Data from: Population genetics of a broadcast-spawning coral across a tropical-temperate transition zone reveals regional differentiation and isolation of high-latitude reefs

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Aim: Genetic connectivity is a key component of species resilience to climate change in terms of recovery capacity following disturbance and capacity to disperse to novel locations as the climate warms and isotherms shift poleward. We aimed to strengthen our understanding of resilience in this context by characterizing patterns of connectivity and genetic diversity in a broadcast spawning coral across a tropical-temperate transition zone. We hypothesize genetic differentiation between tropical and temperate populations and decreasing genetic diversity with higher latitudes. Location: Western Australia (WA). Taxon: Turbinaria species complex. Turbinaria reniformis Oken, 1815 (Dendrophylliidae). Methods: Samples from 930 target corals were collected from ten locations between 13 - 32 o latitude spanning a 9° C mean temperature range. In-situ species identification of T. reniformis is hindered by morphological plasticity and homoplasy with sister species. We combined Sanger sequencing of two mitochondrial DNA markers and high-throughput genotyping by sequencing (GBS) to isolate a single genetic Turbinaria lineage from our dataset through which patterns of genetic flow and diversity along the WA coastline could be explored using population- and individual-based analyses. Results: Mitochondrial DNA sequence variation was low among Turbinaria samples and could not resolve individual species. Using GBS, we identified three genetically distinct lineages. Subsequent analyses within one of these lineages revealed strong spatial subdivision with 2-3 genetic clusters. While temperate populations were genetically diverged from more tropical sites, we did not observe declines in genetic diversity with latitude. Main Conclusions: Temperate coral populations in Western Australia are genetically isolated from their tropical counterparts. Tropical populations of T. ‘reniformis’ exhibit adequate connectivity. Shark Bay represents the current southern limit of the tropical population of T. ‘reniformis’. Interestingly, temperate T. ‘reniformis’ in this study exhibit some genetic resilience due to their relatively high genetic diversity, yet the strong patterns of genetic subdivision for this widely dispersing coral species potentially limit their resilience to future climate scenarios.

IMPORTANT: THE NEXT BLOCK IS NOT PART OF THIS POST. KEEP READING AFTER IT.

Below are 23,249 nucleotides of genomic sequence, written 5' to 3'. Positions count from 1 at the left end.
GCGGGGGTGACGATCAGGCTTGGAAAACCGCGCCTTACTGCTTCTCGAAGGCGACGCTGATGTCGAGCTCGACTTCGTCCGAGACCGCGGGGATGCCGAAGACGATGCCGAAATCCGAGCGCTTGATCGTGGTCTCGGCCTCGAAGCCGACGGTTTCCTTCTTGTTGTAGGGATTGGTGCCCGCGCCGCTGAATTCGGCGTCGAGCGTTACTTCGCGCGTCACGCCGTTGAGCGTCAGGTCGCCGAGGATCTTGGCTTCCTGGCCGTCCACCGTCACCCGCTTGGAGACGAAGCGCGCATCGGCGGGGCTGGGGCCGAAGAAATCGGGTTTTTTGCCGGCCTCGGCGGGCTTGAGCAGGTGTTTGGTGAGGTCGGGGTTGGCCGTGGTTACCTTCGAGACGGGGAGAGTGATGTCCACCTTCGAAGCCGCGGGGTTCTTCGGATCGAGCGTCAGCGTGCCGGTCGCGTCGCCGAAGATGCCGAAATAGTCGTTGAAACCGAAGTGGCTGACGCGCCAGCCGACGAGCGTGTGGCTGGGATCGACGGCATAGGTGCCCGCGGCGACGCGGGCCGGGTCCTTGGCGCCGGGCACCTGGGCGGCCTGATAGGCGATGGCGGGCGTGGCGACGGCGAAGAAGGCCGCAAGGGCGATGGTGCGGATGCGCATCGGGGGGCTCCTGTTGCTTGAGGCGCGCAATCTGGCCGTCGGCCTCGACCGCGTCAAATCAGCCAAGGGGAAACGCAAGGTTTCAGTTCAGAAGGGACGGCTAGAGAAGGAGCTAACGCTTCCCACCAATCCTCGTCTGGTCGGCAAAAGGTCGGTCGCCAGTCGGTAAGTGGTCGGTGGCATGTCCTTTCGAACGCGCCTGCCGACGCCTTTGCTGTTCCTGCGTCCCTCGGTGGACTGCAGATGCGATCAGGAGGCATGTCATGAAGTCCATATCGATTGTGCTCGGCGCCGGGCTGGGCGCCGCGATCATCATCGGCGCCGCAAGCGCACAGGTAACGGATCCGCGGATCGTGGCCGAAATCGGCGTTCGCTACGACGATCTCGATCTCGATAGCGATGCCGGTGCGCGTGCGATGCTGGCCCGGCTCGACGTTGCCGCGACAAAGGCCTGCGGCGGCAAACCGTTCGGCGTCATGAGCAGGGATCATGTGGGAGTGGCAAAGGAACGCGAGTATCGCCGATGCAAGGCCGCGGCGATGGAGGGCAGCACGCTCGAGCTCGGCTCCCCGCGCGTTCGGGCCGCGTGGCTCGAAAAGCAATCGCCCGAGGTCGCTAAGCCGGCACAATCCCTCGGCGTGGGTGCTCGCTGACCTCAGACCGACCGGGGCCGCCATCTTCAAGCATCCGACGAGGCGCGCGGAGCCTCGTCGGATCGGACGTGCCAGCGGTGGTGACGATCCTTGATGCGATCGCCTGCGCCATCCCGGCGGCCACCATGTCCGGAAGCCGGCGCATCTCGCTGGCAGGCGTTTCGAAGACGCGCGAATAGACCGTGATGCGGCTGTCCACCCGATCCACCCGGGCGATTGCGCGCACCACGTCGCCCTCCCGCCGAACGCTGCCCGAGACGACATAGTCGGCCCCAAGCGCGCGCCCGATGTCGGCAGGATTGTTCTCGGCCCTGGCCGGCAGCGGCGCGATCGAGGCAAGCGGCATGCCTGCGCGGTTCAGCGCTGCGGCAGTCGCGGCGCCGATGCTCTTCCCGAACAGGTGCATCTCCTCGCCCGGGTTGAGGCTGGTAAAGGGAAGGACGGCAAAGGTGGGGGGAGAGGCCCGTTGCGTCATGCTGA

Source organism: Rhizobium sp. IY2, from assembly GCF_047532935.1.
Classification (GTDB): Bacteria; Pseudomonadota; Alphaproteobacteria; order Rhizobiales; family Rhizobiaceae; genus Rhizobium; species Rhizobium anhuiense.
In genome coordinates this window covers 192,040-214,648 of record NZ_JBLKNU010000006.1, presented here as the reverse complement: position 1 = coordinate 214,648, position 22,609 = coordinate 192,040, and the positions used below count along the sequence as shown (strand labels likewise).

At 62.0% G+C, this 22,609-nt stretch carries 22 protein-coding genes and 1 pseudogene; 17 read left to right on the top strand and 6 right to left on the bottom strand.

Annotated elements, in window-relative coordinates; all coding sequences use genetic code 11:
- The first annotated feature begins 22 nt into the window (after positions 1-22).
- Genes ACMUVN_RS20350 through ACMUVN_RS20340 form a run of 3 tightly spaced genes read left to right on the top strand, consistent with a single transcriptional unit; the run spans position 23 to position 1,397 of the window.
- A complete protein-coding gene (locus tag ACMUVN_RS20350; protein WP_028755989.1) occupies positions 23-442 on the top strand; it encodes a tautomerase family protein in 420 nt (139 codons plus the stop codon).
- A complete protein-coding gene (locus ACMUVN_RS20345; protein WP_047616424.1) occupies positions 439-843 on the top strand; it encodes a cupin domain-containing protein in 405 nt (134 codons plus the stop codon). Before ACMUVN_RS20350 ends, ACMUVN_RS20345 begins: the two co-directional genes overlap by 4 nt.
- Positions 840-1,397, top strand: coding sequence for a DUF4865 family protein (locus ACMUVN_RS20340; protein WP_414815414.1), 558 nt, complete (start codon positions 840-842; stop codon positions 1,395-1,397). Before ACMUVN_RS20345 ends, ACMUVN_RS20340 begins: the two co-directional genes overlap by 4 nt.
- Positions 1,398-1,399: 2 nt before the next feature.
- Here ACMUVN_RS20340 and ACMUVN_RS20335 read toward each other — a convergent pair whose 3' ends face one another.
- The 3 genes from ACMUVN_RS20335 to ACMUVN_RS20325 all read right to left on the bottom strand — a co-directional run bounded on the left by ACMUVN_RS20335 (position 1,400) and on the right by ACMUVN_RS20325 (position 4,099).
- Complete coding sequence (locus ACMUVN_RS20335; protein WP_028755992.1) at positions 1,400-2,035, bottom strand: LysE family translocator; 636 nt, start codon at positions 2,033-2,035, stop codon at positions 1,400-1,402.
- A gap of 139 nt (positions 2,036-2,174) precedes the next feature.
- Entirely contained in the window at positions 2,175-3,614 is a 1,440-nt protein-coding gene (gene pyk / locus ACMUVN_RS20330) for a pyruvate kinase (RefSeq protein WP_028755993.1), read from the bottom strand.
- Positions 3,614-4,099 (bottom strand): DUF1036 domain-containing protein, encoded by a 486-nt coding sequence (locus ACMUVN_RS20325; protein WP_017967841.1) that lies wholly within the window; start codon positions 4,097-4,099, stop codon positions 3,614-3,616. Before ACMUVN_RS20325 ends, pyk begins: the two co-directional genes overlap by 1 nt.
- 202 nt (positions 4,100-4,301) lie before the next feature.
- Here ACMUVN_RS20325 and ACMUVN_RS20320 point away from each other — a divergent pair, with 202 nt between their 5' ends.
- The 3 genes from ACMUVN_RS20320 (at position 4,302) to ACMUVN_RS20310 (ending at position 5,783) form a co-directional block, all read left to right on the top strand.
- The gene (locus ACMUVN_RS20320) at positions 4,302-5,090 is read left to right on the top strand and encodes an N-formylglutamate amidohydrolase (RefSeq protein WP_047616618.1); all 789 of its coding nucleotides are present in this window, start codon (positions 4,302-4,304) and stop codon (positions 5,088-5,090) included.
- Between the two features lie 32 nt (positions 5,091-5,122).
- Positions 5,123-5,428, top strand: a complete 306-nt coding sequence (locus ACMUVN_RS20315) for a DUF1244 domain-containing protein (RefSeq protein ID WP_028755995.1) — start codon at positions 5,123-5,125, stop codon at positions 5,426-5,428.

Date made available2021
PublisherDRYAD

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